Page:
es on the district’s dual roles of leadership and support in relation to the colleges, with college strategic plans all aligned to support the goals of the California Community for Success. This plan focuses on the district’s dual roles of leadership and support in relation to the colleges, year,with eachthe college set and to formulating its ownplans College StrategictoPlan in alignment with district college strategic all aligned support the goals of the the California ion for Success and the Strategies Core Commitments presented here. College plans Community Colleges Vision forand Success. ive toInthe needs of each students, employees, andCollege communities, while thelocal 2020-21 year, eachcollege’s college set to formulating its own Strategic Plan in alignment with goals the Vision andown thevision Strategies and Core Commitments ment to thethe Vision forofSuccess andfor theSuccess WHCCD’s of “the relentless pursuit of presented s.” here. College plans will be responsive to the local needs of each college’s students, employees, and communities, while ensuring alignment to the Vision for Success and WHCCD’s own vision of “the pursuit ofindividual student success. Strategic Planrelentless is implemented, district ”departments will identify linkages to the thecommitments District Strategic Plan is through implemented, individual district will identify s, andAscore of this plan the district program reviewdepartments process. linkages to the goals, strategies, and core commitments of this plan through the district program review process.

Relationship of District and College Strategic Plans


5+4+3: Goals, Strategies, and Core Commitments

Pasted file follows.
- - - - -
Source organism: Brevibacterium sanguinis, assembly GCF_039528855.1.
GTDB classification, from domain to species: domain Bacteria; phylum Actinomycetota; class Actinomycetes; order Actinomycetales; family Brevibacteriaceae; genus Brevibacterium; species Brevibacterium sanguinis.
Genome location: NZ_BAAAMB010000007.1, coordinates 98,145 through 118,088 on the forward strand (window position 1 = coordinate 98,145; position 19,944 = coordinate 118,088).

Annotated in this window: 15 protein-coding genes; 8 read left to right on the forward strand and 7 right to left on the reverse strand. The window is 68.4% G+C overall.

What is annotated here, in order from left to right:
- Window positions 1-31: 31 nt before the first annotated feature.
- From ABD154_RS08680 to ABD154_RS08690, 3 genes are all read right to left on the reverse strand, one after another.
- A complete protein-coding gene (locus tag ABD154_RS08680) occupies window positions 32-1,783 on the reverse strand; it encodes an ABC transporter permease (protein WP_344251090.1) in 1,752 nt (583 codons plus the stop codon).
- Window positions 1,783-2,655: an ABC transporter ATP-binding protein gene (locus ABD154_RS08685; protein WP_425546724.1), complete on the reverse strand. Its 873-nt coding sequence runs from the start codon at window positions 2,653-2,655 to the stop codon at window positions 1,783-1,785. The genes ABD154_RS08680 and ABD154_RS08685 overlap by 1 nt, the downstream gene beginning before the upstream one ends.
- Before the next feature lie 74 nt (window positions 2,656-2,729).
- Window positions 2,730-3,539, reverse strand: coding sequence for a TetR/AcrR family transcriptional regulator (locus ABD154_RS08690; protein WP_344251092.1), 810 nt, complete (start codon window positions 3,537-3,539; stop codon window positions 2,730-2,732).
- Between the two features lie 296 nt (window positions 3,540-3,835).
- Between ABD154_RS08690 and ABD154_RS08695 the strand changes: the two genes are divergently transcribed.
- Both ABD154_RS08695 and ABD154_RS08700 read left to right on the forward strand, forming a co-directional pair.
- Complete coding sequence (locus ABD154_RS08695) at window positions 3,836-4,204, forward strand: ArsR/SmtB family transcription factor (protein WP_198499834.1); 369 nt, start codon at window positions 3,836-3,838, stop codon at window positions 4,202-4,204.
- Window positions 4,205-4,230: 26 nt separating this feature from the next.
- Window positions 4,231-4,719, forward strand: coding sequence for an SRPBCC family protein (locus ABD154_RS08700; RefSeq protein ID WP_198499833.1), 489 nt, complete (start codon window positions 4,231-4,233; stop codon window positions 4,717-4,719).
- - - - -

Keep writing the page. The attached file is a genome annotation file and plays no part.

representing administration, faculty, classified s West Hills College Lemoore,0and 7 the District Off members is included in Appendix B.

Figure 1. Diagram of the Strategic Planning Engine plannin

Where do we want to go? 5 Goals: The Vision for Success What are we doing to do to reach these goals? 4 Strategic Priorities

Figure 3. District progress in the Vision for Success metrics, 2014-15 to 2019-20 Academic Year

What do we need to consider as we carry out these strategies? 3 Core Commitments

5 Goals: The Vision for Success The District’s goals have been set at the college-level and are aligned to the goals of the California Community Colleges Vision for Success, focusing on increasing student achievement in the following five areas: 1. Completion of degrees and certificates 2. Transfer to four-year institutions 3. Lowering cost and time to completion 4. Preparing students for employment 5. Reducing equity gaps among underrepresented student groups College level metrics and goals are presented in Appendix A.

external factors impacting the district’s ability to Simultaneously, both West Hills College Coaling communities in setting goals for the Vision for S Trustee in spring 2019.

Development of the District Strategic Plan proce evaluate Internal and external inputs affecting t conducted by groups of administration, faculty, District Leadership Retreats. These leadership r in spring 2019 formed the initial basis for the Di

In the time since this planning began, much has Co an pla 20 th pr th jus ac de bo


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4 Strategic Priorities These strategic priorities define the focus of West Hills Community College District for the next five years and highlight the need for the district to grow, adapt, and change in order to remain responsive to needs of students, employers, and our community.